Accused killer’s crude insult of Brooklyn judge sparked bizarre chain of events leading to accidental release from Rikers Island
An imprisoned murder suspect’s crude sexual insult of a Brooklyn judge turned into a shocking get-out-of-jail free card.
Accused killer Christopher Buggs was the target of a Wednesday manhunt after his bungled release from Rikers Island — an epic Department of Corrections fail defying both logic and jails protocol, sources told the Daily News. The fugitive, considered armed and dangerous, was turned loose despite a judge’s order holding him without bail for a 2018 killing.
“This guy had a murder charge,” said a former Department of Correction employee. “Sometimes there has to be some common sense. Somebody didn’t have their thinking cap on. Somebody should have said, ‘Wait a minute.’”
Buggs’ mind-boggling road to release began with a Feb. 16 court appearance via video hookup from Rikers Island before Supreme Court Judge Vincent Del Guidice. The defendant exploded when his latest bail application in the three-year-old killing was shot down, and repeatedly told the judge, “Suck my d—,” according to sources.
Del Guidice slapped Buggs with a 30-day contempt of court sentence, setting the monumental mishandling of the inmate’s case in motion.
The lesser sentence on the minor charge was wrongly recorded as the resolution of his murder arrest, leading to the release of the diminutive 5-foot-5, 130-pound defendant after a five-step process where correction officers and supervisors ignored the red flag raised by the homicide charge.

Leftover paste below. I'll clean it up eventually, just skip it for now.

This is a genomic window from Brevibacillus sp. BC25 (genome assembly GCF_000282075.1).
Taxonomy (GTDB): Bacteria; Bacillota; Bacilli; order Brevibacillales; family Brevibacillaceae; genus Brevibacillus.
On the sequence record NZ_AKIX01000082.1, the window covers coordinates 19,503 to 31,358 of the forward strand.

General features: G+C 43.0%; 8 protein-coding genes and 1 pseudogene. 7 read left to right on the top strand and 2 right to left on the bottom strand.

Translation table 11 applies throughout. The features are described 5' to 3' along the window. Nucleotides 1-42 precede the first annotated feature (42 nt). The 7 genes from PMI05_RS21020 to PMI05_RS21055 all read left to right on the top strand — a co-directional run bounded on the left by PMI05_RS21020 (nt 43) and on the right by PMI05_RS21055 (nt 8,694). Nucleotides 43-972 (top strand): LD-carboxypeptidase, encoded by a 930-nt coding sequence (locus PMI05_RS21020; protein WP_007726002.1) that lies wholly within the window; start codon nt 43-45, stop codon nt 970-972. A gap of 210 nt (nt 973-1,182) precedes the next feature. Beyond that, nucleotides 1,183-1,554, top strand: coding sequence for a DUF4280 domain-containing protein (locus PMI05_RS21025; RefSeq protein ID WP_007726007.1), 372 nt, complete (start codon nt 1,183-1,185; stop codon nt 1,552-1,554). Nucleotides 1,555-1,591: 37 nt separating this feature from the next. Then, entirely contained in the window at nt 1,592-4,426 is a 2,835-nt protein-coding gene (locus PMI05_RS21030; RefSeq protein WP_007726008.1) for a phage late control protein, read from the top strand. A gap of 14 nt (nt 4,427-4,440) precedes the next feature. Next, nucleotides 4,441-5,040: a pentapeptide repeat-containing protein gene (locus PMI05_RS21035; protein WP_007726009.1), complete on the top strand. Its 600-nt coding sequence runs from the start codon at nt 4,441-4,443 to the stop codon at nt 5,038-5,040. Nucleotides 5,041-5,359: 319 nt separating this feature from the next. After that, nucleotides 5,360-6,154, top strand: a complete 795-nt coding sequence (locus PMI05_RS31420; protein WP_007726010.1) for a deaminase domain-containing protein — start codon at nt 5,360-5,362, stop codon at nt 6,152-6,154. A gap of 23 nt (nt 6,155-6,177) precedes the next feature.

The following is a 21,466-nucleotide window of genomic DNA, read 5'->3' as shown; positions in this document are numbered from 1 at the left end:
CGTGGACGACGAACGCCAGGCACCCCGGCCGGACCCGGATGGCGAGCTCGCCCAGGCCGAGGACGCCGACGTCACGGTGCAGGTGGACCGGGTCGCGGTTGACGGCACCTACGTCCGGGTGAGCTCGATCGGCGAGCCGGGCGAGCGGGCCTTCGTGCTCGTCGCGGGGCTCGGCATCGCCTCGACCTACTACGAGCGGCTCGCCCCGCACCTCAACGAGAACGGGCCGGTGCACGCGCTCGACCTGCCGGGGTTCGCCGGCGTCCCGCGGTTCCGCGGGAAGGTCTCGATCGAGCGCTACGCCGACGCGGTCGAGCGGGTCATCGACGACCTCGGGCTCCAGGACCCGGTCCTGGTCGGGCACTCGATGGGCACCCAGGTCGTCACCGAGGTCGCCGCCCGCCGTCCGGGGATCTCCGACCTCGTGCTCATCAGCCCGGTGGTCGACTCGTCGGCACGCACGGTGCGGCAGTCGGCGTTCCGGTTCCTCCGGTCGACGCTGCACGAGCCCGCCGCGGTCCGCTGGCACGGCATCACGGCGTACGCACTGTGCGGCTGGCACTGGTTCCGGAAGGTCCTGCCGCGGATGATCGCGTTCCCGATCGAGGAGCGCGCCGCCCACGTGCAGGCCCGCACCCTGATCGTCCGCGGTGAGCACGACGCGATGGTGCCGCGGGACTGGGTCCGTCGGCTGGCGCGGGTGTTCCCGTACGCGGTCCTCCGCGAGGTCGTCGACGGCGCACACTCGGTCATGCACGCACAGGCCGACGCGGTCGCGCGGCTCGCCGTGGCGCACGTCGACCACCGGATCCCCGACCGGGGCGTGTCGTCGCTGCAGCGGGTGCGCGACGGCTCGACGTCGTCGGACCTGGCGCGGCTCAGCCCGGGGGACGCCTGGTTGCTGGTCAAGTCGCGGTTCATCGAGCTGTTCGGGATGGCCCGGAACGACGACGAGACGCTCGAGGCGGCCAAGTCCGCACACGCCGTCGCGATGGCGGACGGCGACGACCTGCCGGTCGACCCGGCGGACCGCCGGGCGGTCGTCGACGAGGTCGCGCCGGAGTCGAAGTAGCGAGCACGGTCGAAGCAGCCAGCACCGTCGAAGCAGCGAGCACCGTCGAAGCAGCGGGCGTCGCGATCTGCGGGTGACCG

Buggs was apparently given cash and a MetroCard before boarding a correction department bus for his 2 a.m. Tuesday ride to freedom. The U.S. Marshals were leading the search for the missing inmate.
“This was a failure at multiple levels,” a source told the News. “They all need to go down.”
Buggs, 26, was already behind bars without bail while awaiting trial for the January 2018 shooting death of Ernest Brownlee, 55. The victim was about to enjoy a plate of pepper steak with rice and beans from a Brooklyn deli when he was shot in the chest.
“They need to find this guy,” Brownlee’s widow Winifred Mackins, 55, told reporters Wednesday. “I don’t like this. I’m angry.”
The release of any inmate typically requires a series of checks, including a sign-off by the assistant deputy warden on duty, according to sources. Each inmate also has an institutional folder and computer records indicating the charges: In Buggs’ case, the outstanding murder rap and the contempt charge.
Sources told that Buggs was clearly listed in Correction Department records as facing murder charges before his release. Correction officials and Mayor de Blasio vowed a full investigation into the mix-up.
“We’re going to put additional safeguards in place to make sure this never happens again,” said the mayor. “That’s very frustrating. In the meantime, we have a high level of confidence that he will be re-apprehended shortly.”
The process of releasing an inmate typically begins with a call to correction officers to get the convict ready to be freed, according to one active and one former correction officer.
The Rikers Island general office then clears the release, followed by approval from three officers at the intake office where inmates check in or out of the jail. An intake captain’s OK is needed for the next step, with the assistant deputy warden giving final approval for freedom.
Astounded sources agreed the homicide charge was inexplicably ignored by all involved in Buggs’ undeserved taste of freedom.
“They gave him time served on a murder charge,” another correction source marveled via text message. “SMH.”